The fear of the unknown is a human thing, but it can take on some pretty nasty shades depending on how used one is to seeing people that are not quite like him. It's safe to say we Filipinos fall in that category. I don't expect us to welcome these foreigners with open arms; they're not Americans or Europeans, after all. But the most tolerance I've seen is begrudging, with constant mental reminders, especially in public. These people are rude. These people are gross. Armed with those, we slink away from awkward situations.

On the other extreme, there's out and out racial profiling. My sister lives in Las PiƱas - it's where it all began, you might joke, and indeed she's seen the same scenario unfold; new Chinese neighbors, new Chinese restaurants (including the "Chinese-only" food park the government ordered closed) and new Chinese-language signs alongside the usual English ones at the nearest supermarket. An elderly neighbor of hers had a beef about yet another neighbor - noise, I think - and the first thing this woman asked when she knocked on the so-called offender's door is: "what nationality are you? Chinese? Japanese? Vietnamese?"

But that's in public. You go online and there's always someone complaining about how the Chinese should just go home, a sentiment cloaked in patriotism, supposedly, but it's really just the fear of the unknown talking. The hysteria around the novel coronavirus, Wuhan virus, whatever you call it, is just one example. These people are gross. They eat all these animals and then they send us their diseases? Go the fuck home!


Shalla and I flew to Hong Kong for what you'd call a vacation late on a Saturday night, which meant our first day out and about was Sunday. It was everybody else's day off.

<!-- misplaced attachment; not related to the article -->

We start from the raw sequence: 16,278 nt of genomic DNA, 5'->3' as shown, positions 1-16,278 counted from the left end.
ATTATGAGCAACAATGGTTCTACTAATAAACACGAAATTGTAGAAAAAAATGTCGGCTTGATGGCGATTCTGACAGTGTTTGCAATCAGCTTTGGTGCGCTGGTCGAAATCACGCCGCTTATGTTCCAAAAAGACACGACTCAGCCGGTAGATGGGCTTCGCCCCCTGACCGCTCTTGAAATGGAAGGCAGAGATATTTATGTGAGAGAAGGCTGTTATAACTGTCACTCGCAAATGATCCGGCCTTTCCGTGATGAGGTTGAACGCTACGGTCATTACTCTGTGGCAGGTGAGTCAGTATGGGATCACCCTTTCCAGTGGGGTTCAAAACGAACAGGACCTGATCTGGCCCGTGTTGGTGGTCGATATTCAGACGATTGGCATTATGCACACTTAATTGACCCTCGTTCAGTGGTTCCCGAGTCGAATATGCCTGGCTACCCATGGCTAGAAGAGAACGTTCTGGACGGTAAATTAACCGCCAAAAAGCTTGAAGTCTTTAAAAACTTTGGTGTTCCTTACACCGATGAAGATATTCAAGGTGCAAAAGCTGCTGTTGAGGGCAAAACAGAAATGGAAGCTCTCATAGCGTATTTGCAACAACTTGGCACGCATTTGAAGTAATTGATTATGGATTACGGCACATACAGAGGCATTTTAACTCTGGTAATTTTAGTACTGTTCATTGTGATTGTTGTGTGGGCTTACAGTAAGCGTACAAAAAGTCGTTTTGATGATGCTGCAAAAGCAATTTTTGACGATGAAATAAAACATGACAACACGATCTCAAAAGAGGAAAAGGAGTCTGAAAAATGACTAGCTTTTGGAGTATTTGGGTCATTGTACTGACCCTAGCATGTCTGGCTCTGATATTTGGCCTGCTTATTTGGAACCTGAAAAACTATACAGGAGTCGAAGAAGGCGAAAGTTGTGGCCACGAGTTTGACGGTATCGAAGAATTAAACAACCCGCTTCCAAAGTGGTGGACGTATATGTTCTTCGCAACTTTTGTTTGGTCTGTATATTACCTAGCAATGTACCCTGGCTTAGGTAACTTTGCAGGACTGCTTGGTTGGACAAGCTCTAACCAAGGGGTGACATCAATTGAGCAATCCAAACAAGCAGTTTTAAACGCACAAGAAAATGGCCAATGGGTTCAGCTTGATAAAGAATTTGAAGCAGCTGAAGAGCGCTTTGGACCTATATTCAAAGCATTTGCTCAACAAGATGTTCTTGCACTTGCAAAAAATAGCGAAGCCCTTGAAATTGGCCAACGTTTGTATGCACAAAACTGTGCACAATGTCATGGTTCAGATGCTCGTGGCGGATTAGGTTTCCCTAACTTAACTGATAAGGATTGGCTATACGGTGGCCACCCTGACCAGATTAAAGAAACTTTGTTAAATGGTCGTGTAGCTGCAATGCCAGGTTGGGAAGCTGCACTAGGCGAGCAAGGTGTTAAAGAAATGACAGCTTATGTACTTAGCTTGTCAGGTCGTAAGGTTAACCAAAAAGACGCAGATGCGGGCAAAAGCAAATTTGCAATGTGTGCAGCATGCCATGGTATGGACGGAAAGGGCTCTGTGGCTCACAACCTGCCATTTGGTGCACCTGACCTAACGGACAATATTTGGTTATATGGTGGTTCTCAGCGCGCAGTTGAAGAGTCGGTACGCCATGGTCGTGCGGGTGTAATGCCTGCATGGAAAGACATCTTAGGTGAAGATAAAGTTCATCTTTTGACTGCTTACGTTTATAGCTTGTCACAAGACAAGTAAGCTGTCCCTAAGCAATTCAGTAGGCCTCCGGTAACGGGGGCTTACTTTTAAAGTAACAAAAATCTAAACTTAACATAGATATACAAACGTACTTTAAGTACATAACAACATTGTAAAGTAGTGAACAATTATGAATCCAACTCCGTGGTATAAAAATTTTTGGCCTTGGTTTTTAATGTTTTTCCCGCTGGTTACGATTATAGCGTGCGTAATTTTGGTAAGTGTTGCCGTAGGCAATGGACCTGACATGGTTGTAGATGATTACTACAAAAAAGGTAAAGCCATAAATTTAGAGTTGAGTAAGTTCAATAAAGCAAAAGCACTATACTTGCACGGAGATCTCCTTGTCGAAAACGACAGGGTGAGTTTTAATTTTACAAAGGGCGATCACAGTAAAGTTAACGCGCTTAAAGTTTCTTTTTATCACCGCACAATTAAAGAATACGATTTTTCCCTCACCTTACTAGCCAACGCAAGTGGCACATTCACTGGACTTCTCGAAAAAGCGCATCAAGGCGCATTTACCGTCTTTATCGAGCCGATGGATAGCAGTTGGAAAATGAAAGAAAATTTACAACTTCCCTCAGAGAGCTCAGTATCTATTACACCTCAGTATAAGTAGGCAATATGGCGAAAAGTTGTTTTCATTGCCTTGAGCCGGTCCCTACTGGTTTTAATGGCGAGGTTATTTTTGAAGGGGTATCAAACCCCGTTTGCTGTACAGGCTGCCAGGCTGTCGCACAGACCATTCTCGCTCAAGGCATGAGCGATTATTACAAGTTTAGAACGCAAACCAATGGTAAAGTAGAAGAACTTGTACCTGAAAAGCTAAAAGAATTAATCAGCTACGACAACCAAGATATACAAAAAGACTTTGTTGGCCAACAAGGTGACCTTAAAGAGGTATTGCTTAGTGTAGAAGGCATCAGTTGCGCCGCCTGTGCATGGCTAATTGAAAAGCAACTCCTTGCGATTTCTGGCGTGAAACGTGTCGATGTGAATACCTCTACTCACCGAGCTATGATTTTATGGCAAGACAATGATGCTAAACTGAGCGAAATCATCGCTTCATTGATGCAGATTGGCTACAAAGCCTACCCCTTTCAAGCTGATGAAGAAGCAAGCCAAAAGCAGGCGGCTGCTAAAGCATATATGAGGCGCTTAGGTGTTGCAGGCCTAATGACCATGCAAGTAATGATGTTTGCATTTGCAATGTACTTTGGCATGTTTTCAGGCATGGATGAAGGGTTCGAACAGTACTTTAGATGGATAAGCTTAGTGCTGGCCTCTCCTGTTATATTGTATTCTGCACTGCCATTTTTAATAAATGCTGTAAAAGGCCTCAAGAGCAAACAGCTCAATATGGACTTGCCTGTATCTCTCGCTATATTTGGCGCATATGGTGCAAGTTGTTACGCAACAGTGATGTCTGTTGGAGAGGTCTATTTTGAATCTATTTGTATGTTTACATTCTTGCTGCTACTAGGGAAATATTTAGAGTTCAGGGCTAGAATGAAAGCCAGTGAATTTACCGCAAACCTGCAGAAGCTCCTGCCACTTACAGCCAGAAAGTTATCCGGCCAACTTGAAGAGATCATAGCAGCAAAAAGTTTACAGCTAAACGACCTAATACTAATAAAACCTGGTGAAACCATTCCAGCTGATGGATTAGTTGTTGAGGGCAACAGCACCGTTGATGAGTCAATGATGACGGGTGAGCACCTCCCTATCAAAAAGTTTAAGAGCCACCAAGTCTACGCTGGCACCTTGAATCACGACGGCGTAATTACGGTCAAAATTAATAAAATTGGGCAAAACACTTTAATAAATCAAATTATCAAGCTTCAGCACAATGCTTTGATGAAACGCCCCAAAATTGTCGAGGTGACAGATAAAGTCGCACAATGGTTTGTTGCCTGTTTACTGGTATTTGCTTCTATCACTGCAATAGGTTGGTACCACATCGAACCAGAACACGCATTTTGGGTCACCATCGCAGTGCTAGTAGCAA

We picked the Nan Lian Garden off a list of Instagrammable and relatively little-known tourist spots in the city. We took the train from our hotel in the middle of Nathan Road and got off at Diamond Hill station, which I'd say is between the city and the suburbs: the exit was under a mall, but we were surrounded by residential towers and an elevated highway, and just underneath that, the entrance to the park we were visiting.

It was a five-minute walk from the exit to the park, and in the sidewalks in between, there were people having a picnic. On the sidewalk. Mats spread, containers filled with food laid out. There was a lot of chatter, all of it not in Chinese. I heard some familiar words. Two Filipinas were right beside me, enjoying their break.

As we ticked off spots on our list for the day - the nearby Chi Lin Nunnery, an impromptu trip to the Kowloon Walled City Park, all the nicely colored buildings in between - we saw more picnic mats laid out on parks and sidewalks. There are designated places for these, and they all come to life on Sundays. On the bus ride back to our hotel, I'm very sure I saw this pocket of fenced-off grass at Mongkok that was filled with picnicking domestic workers. And this was all at the Kowloon side. We haven't crossed the harbor yet. Central, they say, is where most Filipinos working in the city congregate on their days off.

Throughout the trip Shalla would occasionally remind me to not speak too loudly, especially if I'm speaking in my native language. Something about the locals mistrusting me because I speak the same words as the people they hire as maids. I'm not so sure. That said, at the 7-Eleven across our hotel, I felt the cashier's disposition change when I spoke in Filipino before paying for our stock of Kit-Kats and Horlicks.